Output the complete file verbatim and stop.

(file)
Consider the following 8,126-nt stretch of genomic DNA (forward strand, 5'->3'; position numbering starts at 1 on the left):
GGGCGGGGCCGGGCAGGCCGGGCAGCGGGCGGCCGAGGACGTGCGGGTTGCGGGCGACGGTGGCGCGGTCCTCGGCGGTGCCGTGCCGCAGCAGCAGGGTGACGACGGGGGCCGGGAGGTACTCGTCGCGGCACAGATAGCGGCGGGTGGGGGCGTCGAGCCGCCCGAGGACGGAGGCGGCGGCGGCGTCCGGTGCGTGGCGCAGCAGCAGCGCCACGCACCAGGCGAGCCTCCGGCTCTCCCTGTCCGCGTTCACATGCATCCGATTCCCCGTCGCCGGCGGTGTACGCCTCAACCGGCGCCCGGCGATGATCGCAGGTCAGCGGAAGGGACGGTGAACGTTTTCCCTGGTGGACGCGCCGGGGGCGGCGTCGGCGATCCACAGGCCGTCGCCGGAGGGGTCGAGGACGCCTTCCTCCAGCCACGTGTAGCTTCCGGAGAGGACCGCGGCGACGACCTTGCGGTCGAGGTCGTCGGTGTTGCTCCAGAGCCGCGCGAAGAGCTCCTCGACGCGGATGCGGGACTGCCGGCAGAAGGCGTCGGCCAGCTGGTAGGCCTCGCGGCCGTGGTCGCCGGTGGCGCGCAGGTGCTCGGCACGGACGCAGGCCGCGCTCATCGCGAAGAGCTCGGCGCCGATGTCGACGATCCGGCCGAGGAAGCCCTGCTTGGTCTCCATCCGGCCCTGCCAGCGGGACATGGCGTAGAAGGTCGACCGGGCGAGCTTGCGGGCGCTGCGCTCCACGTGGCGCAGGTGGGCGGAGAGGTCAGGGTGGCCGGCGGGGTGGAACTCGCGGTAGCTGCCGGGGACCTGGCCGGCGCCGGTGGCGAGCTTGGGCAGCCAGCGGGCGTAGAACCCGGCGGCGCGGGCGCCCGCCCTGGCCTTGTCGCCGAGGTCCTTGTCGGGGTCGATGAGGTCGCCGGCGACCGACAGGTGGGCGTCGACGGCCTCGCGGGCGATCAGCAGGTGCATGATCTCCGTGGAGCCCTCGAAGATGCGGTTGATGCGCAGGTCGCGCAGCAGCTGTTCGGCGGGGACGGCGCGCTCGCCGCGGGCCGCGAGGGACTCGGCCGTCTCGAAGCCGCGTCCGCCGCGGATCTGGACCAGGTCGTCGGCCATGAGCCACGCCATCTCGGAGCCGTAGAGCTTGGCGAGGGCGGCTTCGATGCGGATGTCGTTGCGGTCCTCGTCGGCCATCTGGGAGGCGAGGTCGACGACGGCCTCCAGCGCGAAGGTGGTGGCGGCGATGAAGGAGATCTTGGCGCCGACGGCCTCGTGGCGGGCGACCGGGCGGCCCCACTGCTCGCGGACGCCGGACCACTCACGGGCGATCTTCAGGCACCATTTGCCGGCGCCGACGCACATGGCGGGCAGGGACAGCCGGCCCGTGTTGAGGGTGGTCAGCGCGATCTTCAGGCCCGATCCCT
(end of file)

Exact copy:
Consider the following 8,126-nt stretch of genomic DNA (forward strand, 5'->3'; position numbering starts at 1 on the left):
GGGCGGGGCCGGGCAGGCCGGGCAGCGGGCGGCCGAGGACGTGCGGGTTGCGGGCGACGGTGGCGCGGTCCTCGGCGGTGCCGTGCCGCAGCAGCAGGGTGACGACGGGGGCCGGGAGGTACTCGTCGCGGCACAGATAGCGGCGGGTGGGGGCGTCGAGCCGCCCGAGGACGGAGGCGGCGGCGGCGTCCGGTGCGTGGCGCAGCAGCAGCGCCACGCACCAGGCGAGCCTCCGGCTCTCCCTGTCCGCGTTCACATGCATCCGATTCCCCGTCGCCGGCGGTGTACGCCTCAACCGGCGCCCGGCGATGATCGCAGGTCAGCGGAAGGGACGGTGAACGTTTTCCCTGGTGGACGCGCCGGGGGCGGCGTCGGCGATCCACAGGCCGTCGCCGGAGGGGTCGAGGACGCCTTCCTCCAGCCACGTGTAGCTTCCGGAGAGGACCGCGGCGACGACCTTGCGGTCGAGGTCGTCGGTGTTGCTCCAGAGCCGCGCGAAGAGCTCCTCGACGCGGATGCGGGACTGCCGGCAGAAGGCGTCGGCCAGCTGGTAGGCCTCGCGGCCGTGGTCGCCGGTGGCGCGCAGGTGCTCGGCACGGACGCAGGCCGCGCTCATCGCGAAGAGCTCGGCGCCGATGTCGACGATCCGGCCGAGGAAGCCCTGCTTGGTCTCCATCCGGCCCTGCCAGCGGGACATGGCGTAGAAGGTCGACCGGGCGAGCTTGCGGGCGCTGCGCTCCACGTGGCGCAGGTGGGCGGAGAGGTCAGGGTGGCCGGCGGGGTGGAACTCGCGGTAGCTGCCGGGGACCTGGCCGGCGCCGGTGGCGAGCTTGGGCAGCCAGCGGGCGTAGAACCCGGCGGCGCGGGCGCCCGCCCTGGCCTTGTCGCCGAGGTCCTTGTCGGGGTCGATGAGGTCGCCGGCGACCGACAGGTGGGCGTCGACGGCCTCGCGGGCGATCAGCAGGTGCATGATCTCCGTGGAGCCCTCGAAGATGCGGTTGATGCGCAGGTCGCGCAGCAGCTGTTCGGCGGGGACGGCGCGCTCGCCGCGGGCCGCGAGGGACTCGGCCGTCTCGAAGCCGCGTCCGCCGCGGATCTGGACCAGGTCGTCGGCCATGAGCCACGCCATCTCGGAGCCGTAGAGCTTGGCGAGGGCGGCTTCGATGCGGATGTCGTTGCGGTCCTCGTCGGCCATCTGGGAGGCGAGGTCGACGACGGCCTCCAGCGCGAAGGTGGTGGCGGCGATGAAGGAGATCTTGGCGCCGACGGCCTCGTGGCGGGCGACCGGGCGGCCCCACTGCTCGCGGACGCCGGACCACTCACGGGCGATCTTCAGGCACCATTTGCCGGCGCCGACGCACATGGCGGGCAGGGACAGCCGGCCCGTGTTGAGGGTGGTCAGCGCGATCTTCAGGCCCGATCCCT